North Shore 2.0

northshore
Rick Kane was a haole kook from Arizona, but even he knew that a surfer ain’t a surfer until he’s done the North Shore thing. Kane, the floppy-haired lead in the ’87 flop North Shore, won $500 by outgroveling some other kooks in a desert wave tank. He immediately used that money to fly to Oahu so he could hang out with pros, get his ass handed to him by the waves and the locals, fall for a lovely local chick, and surf his way into the main event of the Pipe Classic.

The following winter, I set out to follow in Kane’s fictional footsteps. I also earned my passage to Hawaii via a surf contest, in fact a series of contests known as the 17th Street/Billabong Summer Surf Series. By claiming the men’s division, I won airfare and entry into the non-fictional Billabong Pro. I’d visited the North Shore for a week with my family a few years earlier, but nothing had been expected of me. Now, I owed it to every guy I’d beaten in the series to get out there and charge. So, from the moment I boarded my flight in Norfolk, I felt like I was gonna puke.

I was met at Honolulu airport by my friend from VB, Harry “Greek” Fentress, a Gumby-esque veteran of the North Shore who’d arranged our lodging for two months in an A-frame alongside Foodland, the area’s lone grocery store. Greek knew all the spots, and he had a funny way of making friends. Nearly every session, he’d get into a heated argument over a wave and very nearly come to blows with another surfer. I’d look the other way as if to say, That guy’s not with me, but when I looked back the two were shaking hands and exchanging shakas. Once I realized that the lineup was distracted by these skirmishes, I took the opportunity to sneak a few waves. I guess with friends like me, Greek needed to find new ones.

The cast of The Real World North Shore 1988. From L to R, Nan, Derrick, Charles, Harry, Me, Seth, and Tess.

The cast of The Real World North Shore 1988. From L to R, Nan, Derrick, Charles, Harry, Me, Seth, and Tess.


We walked or hitchhiked everywhere and surfed forty-three times each day. By the end of the first week I felt like I’d ridden every inch of the Seven Mile Miracle. But that evening, Greek shocked me by saying, “Waimea’s starting to break, grab your big board.” Clearly I hadn’t surfed everywhere, just everywhere that wasn’t considered the most notorious big wave in the world.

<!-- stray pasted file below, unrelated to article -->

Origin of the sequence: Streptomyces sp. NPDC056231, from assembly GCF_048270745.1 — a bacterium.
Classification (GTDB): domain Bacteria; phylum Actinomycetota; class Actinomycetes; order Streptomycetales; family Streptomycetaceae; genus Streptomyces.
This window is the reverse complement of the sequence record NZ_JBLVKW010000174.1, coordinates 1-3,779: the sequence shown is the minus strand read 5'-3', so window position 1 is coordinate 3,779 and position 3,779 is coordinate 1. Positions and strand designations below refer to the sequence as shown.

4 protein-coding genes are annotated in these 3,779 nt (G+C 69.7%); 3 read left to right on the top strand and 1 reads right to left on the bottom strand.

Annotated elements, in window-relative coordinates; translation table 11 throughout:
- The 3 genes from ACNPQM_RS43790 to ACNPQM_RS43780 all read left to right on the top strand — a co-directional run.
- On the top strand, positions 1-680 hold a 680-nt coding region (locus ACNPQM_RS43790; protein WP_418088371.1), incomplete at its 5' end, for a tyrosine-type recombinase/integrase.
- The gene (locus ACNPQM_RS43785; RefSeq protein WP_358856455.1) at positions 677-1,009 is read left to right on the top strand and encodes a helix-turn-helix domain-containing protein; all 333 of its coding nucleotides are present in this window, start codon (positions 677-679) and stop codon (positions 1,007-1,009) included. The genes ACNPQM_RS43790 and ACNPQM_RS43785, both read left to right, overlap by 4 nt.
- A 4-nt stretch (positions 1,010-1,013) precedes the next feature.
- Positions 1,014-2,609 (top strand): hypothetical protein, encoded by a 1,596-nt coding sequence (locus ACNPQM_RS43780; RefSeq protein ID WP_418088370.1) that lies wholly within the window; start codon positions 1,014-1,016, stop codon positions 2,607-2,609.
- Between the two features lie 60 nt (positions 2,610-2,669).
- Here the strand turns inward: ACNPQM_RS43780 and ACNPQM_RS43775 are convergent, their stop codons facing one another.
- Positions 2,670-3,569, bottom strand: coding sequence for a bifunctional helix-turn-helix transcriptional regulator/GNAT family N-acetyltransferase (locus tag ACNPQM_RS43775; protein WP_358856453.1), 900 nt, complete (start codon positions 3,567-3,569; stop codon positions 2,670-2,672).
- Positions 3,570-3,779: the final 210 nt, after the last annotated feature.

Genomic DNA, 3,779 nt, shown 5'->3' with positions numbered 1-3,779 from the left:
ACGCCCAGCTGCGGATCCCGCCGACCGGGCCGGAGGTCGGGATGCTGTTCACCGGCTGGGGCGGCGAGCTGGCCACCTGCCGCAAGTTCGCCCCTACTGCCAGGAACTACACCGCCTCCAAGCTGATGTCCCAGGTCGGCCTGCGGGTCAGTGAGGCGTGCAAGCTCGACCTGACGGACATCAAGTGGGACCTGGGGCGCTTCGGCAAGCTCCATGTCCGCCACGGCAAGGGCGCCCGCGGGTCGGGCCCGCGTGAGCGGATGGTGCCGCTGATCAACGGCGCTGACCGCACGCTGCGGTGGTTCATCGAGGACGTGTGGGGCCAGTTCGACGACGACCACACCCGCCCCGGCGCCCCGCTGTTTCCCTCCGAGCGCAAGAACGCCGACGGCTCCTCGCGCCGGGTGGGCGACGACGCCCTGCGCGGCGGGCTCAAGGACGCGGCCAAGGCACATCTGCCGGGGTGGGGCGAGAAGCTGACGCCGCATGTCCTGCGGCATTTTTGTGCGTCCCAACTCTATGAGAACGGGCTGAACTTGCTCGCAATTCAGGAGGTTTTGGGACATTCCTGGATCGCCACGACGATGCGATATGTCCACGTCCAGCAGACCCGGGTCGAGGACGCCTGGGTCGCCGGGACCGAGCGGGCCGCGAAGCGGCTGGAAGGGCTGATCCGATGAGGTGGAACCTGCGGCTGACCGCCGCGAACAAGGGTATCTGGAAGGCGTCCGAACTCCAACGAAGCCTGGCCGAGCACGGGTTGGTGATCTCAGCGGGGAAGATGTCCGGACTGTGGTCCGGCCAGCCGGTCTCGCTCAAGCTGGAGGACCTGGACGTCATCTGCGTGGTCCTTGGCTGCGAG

To be honest, Waimea wasn’t close to breaking, but the swell was rising and Waimea’s often overlooked inside section known as “Pinballs” was overhead, empty, and unbelievably fun. The ominous spectre of the place washed away, and Greek and I took turns as the sun dipped towards Kaena Point. Then, out of nowhere, Waimea stirred.

Greek had just ridden a wave, so I was farther out. In the fading light, I saw what looked to me like the entire Pacific congregating in one giant mass. I paddled for my life, the whole time thinking maybe I should have just gone to Arizona to visit Rick Kane.

By the time the wave reached me, I realized I was in the perfect spot. Greek’s Inspector Gadget arms had narrowed the gap, but he was screaming at me to take the wave. Without thinking, I spun, paddled…and froze. In front of me, the bottom of the wave was a boiling cauldron of rocks that looked for all the world that they would become my final resting place. I pulled back, and Greek swung and took it, adding insult to my injured ego. My “better safe than dead” approach belonged in a wave tank, certainly not on the North Shore.

Flanked by a pair of lovely chicks

Flanked by a pair of lovely chicks


Fast forward a few weeks. The rest of our gang had arrived, and my comfort level had risen after around my thousandth session. One afternoon, on a dying but still semi-legit swell, I borrowed a 9′ single-fin gun and stroked out to Waimea. The waves were much bigger than the one I’d avoided, but knowing the surf was fading eased my fears. Along with my roomie Charles Kirkley, OMG Wes Laine, and a dozen other dudes, I rode the biggest waves of my life. I didn’t bust down any doors, but I didn’t scurry into a corner either.

When the Billabong Pro rolled around at Sunset Beach, I was as ready as I’d ever be. I showed up at dawn to check my heat, but by name was nowhere to be found. I scanned the alternate list, and there I was, at the bottom, the 23rd alternate for the trials. I waited around for most of the day, but short of a salmonella-laced batch of pastries from Ted’s Bakery, there was no way 23 competitors would miss their heats.

Maybe it was a good thing I wasn’t in the event. In riding the biggest waves of my life, I’d found they were big enough. No spark was lit that day at Waimea that made me hunger for more. Those biggest waves of my life remain the biggest waves of my life. I’d return to Hawaii many times, but I’d never again push my limits in terms of size.

My Rick Kane moment was not to be. That stuff only happens to guys from Arizona. It’s a bummer, too, because I had the ultimate setting for the closing scene. Our whole house drove into Honolulu on New Year’s Eve for a free Devo concert at the Hard Rock Cafe. Can’t you see it, the flower-potted New Wavers belting out, “I-can’t-get-me-no…satis-faction” while my friends and I bounce around in the crowd? Cue the closing credits.

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